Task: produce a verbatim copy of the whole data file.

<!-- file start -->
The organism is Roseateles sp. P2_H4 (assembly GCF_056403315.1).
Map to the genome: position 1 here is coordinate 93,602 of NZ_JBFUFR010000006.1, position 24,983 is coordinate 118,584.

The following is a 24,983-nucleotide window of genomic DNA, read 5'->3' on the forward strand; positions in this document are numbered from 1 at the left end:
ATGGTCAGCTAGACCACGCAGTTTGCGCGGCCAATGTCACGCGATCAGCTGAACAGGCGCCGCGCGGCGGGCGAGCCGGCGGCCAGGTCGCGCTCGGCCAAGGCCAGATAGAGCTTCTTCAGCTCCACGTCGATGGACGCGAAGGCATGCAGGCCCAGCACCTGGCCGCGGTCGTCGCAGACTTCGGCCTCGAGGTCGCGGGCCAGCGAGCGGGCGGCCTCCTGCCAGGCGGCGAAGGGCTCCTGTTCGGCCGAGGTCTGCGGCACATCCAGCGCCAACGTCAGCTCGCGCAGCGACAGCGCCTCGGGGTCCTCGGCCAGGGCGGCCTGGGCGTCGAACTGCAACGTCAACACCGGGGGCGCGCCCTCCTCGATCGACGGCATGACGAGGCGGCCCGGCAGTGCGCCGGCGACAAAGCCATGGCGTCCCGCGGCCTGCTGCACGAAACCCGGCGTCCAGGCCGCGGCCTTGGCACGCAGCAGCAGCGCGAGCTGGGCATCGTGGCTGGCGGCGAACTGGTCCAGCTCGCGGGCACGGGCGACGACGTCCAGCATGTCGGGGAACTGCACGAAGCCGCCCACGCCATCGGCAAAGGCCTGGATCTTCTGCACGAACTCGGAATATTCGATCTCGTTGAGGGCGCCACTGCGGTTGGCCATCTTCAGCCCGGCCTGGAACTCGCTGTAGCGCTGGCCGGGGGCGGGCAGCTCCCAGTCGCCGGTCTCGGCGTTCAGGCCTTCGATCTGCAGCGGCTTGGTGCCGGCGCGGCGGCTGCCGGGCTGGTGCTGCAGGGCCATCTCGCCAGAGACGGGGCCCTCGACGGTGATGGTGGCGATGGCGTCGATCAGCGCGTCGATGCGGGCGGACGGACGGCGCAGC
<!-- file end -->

The organism is Roseateles sp. P2_H4 (assembly GCF_056403315.1).
Map to the genome: position 1 here is coordinate 93,602 of NZ_JBFUFR010000006.1, position 24,983 is coordinate 118,584.

The following is a 24,983-nucleotide window of genomic DNA, read 5'->3' on the forward strand; positions in this document are numbered from 1 at the left end:
ATGGTCAGCTAGACCACGCAGTTTGCGCGGCCAATGTCACGCGATCAGCTGAACAGGCGCCGCGCGGCGGGCGAGCCGGCGGCCAGGTCGCGCTCGGCCAAGGCCAGATAGAGCTTCTTCAGCTCCACGTCGATGGACGCGAAGGCATGCAGGCCCAGCACCTGGCCGCGGTCGTCGCAGACTTCGGCCTCGAGGTCGCGGGCCAGCGAGCGGGCGGCCTCCTGCCAGGCGGCGAAGGGCTCCTGTTCGGCCGAGGTCTGCGGCACATCCAGCGCCAACGTCAGCTCGCGCAGCGACAGCGCCTCGGGGTCCTCGGCCAGGGCGGCCTGGGCGTCGAACTGCAACGTCAACACCGGGGGCGCGCCCTCCTCGATCGACGGCATGACGAGGCGGCCCGGCAGTGCGCCGGCGACAAAGCCATGGCGTCCCGCGGCCTGCTGCACGAAACCCGGCGTCCAGGCCGCGGCCTTGGCACGCAGCAGCAGCGCGAGCTGGGCATCGTGGCTGGCGGCGAACTGGTCCAGCTCGCGGGCACGGGCGACGACGTCCAGCATGTCGGGGAACTGCACGAAGCCGCCCACGCCATCGGCAAAGGCCTGGATCTTCTGCACGAACTCGGAATATTCGATCTCGTTGAGGGCGCCACTGCGGTTGGCCATCTTCAGCCCGGCCTGGAACTCGCTGTAGCGCTGGCCGGGGGCGGGCAGCTCCCAGTCGCCGGTCTCGGCGTTCAGGCCTTCGATCTGCAGCGGCTTGGTGCCGGCGCGGCGGCTGCCGGGCTGGTGCTGCAGGGCCATCTCGCCAGAGACGGGGCCCTCGACGGTGATGGTGGCGATGGCGTCGATCAGCGCGTCGATGCGGGCGGACGGACGGCGCAGC